§ 17. Imperative sentences express commands which convey the desire of the speaker to make someone, generally the listener, perform an action. Besides commands proper, imperative sentences may express prohibition, a request, an invitation, a warning, persuasion, etc., depending on the situation, context, wording, or intonation.
Stand up! Sit down. Open your textbooks.
Formally commands are marked by the predicate verb in the imperative mood (positive or negative), the reference to the second person, lack of subject, and the use of the auxiliary do in negative or emphatic sentences with the verb to be.
Commands are generally characterized by the falling tone, although the rising tone may be used to make a command less abrupt. In writing commands are marked by a full stop or an exclamation mark.
A negative command usually expresses prohibition, warning or persuasion.
Don’t cross the street before the light turns to green.
Don’t allow children to play with matches.
Commands can be softened and made into requests with the help of the word please, the rising tone, a tag question or a “yes-no” question beginning with will or would.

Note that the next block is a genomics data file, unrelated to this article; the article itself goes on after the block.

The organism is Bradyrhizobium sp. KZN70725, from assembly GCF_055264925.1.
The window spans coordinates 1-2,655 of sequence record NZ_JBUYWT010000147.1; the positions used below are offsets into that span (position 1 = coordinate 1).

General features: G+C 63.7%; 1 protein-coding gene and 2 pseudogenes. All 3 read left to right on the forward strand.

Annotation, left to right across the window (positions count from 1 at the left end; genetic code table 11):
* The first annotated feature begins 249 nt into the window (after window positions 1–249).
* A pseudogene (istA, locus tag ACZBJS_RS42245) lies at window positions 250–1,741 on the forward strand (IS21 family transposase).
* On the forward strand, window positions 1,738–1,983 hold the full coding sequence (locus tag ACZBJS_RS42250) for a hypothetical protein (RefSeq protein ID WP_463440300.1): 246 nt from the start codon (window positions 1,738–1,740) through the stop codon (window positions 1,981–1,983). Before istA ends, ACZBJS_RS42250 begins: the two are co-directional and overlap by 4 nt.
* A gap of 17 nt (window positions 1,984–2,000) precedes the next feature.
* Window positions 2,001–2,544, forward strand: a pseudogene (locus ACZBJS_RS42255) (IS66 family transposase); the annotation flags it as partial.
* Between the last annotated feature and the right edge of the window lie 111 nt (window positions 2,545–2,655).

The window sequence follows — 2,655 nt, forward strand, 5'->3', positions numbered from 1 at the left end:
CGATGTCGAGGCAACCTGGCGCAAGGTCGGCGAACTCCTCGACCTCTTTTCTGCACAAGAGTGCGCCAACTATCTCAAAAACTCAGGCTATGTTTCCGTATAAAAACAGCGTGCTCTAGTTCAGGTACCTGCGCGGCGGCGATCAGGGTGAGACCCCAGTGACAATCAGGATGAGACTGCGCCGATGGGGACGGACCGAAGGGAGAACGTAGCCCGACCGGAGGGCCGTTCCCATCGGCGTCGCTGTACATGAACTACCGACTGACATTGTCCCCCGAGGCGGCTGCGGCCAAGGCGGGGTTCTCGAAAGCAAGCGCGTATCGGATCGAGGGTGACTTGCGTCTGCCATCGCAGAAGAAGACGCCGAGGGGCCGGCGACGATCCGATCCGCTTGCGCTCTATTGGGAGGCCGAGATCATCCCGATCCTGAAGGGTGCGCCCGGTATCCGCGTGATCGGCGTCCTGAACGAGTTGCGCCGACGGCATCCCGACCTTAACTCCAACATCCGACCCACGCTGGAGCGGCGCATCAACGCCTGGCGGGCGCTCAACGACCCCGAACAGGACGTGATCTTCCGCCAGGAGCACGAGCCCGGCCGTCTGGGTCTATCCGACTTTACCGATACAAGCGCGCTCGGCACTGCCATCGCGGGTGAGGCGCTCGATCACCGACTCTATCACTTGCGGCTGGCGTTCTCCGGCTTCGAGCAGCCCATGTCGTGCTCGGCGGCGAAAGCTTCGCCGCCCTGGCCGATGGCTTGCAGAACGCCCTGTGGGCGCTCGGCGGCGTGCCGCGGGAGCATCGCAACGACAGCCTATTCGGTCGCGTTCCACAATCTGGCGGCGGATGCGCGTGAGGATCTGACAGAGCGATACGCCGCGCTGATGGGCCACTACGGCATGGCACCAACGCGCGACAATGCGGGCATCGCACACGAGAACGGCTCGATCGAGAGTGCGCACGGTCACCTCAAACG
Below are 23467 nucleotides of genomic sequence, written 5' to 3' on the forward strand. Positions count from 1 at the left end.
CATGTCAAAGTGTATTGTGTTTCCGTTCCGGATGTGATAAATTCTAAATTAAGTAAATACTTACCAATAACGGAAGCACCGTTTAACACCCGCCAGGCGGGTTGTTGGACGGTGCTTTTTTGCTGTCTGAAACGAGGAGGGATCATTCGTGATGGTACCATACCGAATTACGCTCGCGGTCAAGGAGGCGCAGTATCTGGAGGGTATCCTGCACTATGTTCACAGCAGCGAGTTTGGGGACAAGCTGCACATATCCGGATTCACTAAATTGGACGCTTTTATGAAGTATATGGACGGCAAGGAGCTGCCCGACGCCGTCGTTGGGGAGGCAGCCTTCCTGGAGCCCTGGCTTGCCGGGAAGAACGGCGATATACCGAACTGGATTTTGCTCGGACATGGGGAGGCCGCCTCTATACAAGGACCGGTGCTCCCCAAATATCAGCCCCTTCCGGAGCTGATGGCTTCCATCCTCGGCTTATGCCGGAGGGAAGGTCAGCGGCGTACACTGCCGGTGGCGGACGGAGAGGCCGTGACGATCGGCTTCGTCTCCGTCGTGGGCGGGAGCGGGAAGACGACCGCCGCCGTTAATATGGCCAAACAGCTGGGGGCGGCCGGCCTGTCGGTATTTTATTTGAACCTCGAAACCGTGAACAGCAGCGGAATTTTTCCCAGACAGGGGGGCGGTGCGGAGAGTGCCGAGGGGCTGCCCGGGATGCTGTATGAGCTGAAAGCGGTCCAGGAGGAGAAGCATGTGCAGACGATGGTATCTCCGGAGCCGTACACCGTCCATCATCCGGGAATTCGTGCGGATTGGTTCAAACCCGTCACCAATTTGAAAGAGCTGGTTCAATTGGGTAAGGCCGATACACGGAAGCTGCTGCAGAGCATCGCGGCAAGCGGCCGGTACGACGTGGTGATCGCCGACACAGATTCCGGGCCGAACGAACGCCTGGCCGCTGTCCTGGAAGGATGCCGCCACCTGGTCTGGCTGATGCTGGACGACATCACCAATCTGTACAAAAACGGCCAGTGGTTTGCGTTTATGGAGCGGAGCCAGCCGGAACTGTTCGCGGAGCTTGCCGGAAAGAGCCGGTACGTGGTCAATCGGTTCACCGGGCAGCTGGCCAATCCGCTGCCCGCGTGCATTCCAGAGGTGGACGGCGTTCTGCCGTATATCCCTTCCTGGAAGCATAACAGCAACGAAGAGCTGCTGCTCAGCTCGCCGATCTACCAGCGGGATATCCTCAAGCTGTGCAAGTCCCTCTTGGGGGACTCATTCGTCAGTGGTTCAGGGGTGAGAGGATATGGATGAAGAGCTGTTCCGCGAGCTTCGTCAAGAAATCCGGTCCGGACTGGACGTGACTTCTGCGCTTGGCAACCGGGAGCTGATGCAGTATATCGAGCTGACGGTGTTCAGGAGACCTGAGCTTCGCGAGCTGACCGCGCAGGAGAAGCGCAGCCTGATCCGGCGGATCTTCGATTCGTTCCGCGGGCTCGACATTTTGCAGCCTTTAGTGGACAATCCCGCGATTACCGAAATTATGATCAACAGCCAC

Speak louder, please.
Repeat the last word, will you?
Would you do me a favour?
The falling tone and an exclamation mark at the end of a sentence opening with will express irritation and impatience, as in:
Will you stop arguing!
Will you be quiet!
§ 18. Though in the vast majority of commands the subject is only implied, the subject expressed by the pronoun you occurs when it is necessary (a) to specify the subject, sometimes for the sake of contrast; (b) to convey the speaker’s personal attitude to the event presented in the sentence (for example, irritation, anger, threat, impatience); (c) to soothe somebody. The subject in these cases is heavily stressed.
a) You come first, and I’ll wait a little.
You come first, and he will have to wait.
b) You say it again, and I’ll turn you out of here!
Just you wait, Mr Higgins.
c) You be a good girl, and don’t worry.
Note the initial position of the operator in negative commands with a subject.
Don’t you interrupt me.
§ 19. In the case of first person plural and third person singular and plural subjects, the imperative let is followed by a personal pronoun in the objective case.
Let him try again.
Let them come in.
Let us have some tea.
A first-person command often implies invitation or suggestion and may be followed by the tag shall we.
Lets do it together, shall we?
There are two negative constructions with let for the first person.
Let’s not quarrel about trifles.
Don’t let’s quarrel about trifles.
A third-person command admits of only one negative construction:
Don't let him interfere in our affairs.
A third-person command may begin with a noun or a pronoun denoting the person addressed.
Somebody switch off the light.
Mary and John fetch dictionaries.
Here the corresponding negative is:
Don’t anybody switch off the light!
§ 20. The imperative of some verbs may acquire interjectional force. Thus the forms listen, look (here), see (here) (Am.) - are used to attract attention.